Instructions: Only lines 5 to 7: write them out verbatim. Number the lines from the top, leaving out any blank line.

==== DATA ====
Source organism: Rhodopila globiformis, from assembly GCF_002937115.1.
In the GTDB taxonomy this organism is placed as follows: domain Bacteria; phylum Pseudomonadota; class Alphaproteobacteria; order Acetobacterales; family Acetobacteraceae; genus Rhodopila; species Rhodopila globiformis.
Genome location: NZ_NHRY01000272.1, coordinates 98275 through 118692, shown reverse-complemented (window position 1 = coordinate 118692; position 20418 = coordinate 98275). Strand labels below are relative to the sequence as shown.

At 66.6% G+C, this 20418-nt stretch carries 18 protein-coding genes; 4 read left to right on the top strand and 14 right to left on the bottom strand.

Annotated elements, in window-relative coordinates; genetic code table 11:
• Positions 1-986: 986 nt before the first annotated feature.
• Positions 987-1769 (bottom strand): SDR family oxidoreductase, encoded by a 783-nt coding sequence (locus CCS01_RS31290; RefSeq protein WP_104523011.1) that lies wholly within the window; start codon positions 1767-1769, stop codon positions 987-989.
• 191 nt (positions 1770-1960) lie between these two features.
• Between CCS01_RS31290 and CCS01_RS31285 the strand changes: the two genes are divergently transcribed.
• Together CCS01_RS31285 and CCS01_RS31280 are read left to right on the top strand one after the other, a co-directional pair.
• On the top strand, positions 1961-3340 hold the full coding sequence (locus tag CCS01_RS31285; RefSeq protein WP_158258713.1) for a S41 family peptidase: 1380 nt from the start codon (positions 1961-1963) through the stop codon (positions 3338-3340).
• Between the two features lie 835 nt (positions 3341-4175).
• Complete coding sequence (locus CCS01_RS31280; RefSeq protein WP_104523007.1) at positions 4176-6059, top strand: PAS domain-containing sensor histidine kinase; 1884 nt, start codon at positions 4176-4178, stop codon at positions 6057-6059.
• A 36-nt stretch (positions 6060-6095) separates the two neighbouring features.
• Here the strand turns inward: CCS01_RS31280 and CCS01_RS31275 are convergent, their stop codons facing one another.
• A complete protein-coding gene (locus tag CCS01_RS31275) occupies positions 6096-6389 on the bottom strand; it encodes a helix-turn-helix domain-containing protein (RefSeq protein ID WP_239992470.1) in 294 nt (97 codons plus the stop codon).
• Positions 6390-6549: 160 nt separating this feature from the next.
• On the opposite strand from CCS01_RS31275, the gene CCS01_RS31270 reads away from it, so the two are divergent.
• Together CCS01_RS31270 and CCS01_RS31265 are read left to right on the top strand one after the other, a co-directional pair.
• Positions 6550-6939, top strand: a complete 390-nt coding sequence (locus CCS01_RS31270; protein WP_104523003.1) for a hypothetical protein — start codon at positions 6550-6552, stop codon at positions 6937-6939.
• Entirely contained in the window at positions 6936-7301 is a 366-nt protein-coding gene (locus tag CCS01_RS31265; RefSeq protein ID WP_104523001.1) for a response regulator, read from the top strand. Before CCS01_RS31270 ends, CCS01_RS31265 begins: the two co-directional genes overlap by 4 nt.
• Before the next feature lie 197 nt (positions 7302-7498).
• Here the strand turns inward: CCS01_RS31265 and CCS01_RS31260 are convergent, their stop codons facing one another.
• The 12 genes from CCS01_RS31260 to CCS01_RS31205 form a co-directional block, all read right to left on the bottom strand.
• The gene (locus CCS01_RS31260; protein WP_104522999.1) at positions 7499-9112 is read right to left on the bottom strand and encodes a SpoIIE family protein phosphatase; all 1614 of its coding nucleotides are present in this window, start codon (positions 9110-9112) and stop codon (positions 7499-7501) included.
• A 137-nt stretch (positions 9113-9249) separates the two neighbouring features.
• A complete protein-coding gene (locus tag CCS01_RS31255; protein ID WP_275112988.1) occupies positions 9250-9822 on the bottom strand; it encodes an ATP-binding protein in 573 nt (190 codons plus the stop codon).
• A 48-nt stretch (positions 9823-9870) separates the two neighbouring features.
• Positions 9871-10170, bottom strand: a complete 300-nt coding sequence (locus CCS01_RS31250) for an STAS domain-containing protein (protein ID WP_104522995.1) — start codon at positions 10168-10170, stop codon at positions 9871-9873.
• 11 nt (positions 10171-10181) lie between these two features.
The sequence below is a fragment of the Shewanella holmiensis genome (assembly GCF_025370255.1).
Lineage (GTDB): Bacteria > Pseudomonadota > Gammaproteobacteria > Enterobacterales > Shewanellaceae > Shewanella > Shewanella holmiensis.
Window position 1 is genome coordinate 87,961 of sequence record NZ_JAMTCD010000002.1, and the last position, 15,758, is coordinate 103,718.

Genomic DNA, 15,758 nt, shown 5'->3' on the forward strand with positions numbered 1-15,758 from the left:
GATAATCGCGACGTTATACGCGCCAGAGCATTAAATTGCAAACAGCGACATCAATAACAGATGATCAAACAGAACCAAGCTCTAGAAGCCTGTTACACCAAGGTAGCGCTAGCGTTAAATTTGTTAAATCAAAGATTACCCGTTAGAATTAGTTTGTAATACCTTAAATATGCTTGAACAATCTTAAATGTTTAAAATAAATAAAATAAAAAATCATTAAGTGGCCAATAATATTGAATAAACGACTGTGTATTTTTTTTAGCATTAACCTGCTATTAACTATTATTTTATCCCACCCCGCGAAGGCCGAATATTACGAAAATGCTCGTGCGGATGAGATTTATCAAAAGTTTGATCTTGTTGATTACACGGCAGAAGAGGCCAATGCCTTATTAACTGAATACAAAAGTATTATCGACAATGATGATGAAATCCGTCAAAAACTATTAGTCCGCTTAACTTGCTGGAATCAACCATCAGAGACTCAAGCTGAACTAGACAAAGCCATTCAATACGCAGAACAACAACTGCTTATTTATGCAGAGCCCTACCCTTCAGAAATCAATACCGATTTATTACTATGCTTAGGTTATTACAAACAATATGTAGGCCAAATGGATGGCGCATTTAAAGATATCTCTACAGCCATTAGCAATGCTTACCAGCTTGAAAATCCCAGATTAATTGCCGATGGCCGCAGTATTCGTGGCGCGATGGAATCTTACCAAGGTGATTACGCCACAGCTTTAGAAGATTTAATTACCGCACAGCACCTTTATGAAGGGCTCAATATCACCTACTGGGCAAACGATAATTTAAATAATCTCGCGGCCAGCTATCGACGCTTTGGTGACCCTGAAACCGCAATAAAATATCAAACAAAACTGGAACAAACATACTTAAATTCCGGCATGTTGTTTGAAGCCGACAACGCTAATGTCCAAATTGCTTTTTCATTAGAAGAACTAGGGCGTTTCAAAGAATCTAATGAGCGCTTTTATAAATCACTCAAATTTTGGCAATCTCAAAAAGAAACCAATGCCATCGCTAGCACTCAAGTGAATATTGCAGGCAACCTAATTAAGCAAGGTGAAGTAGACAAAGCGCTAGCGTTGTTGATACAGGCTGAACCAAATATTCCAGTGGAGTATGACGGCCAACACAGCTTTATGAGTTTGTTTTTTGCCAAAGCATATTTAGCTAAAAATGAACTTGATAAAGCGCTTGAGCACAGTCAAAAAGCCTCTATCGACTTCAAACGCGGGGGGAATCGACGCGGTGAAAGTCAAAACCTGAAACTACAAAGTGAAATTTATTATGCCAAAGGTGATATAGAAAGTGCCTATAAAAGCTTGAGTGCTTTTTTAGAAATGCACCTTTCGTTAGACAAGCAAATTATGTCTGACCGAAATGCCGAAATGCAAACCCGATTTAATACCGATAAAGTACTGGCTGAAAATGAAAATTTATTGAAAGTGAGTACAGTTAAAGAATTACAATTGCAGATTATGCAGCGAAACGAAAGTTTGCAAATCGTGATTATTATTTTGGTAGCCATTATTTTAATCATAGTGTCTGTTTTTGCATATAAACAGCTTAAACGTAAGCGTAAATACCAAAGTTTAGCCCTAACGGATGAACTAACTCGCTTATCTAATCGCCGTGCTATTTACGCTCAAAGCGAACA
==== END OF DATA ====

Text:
Annotated elements, in window-relative coordinates; genetic code table 11:
• Positions 1-986: 986 nt before the first annotated feature.
• Positions 987-1769 (bottom strand): SDR family oxidoreductase, encoded by a 783-nt coding sequence (locus CCS01_RS31290; RefSeq protein WP_104523011.1) that lies wholly within the window; start codon positions 1767-1769, stop codon positions 987-989.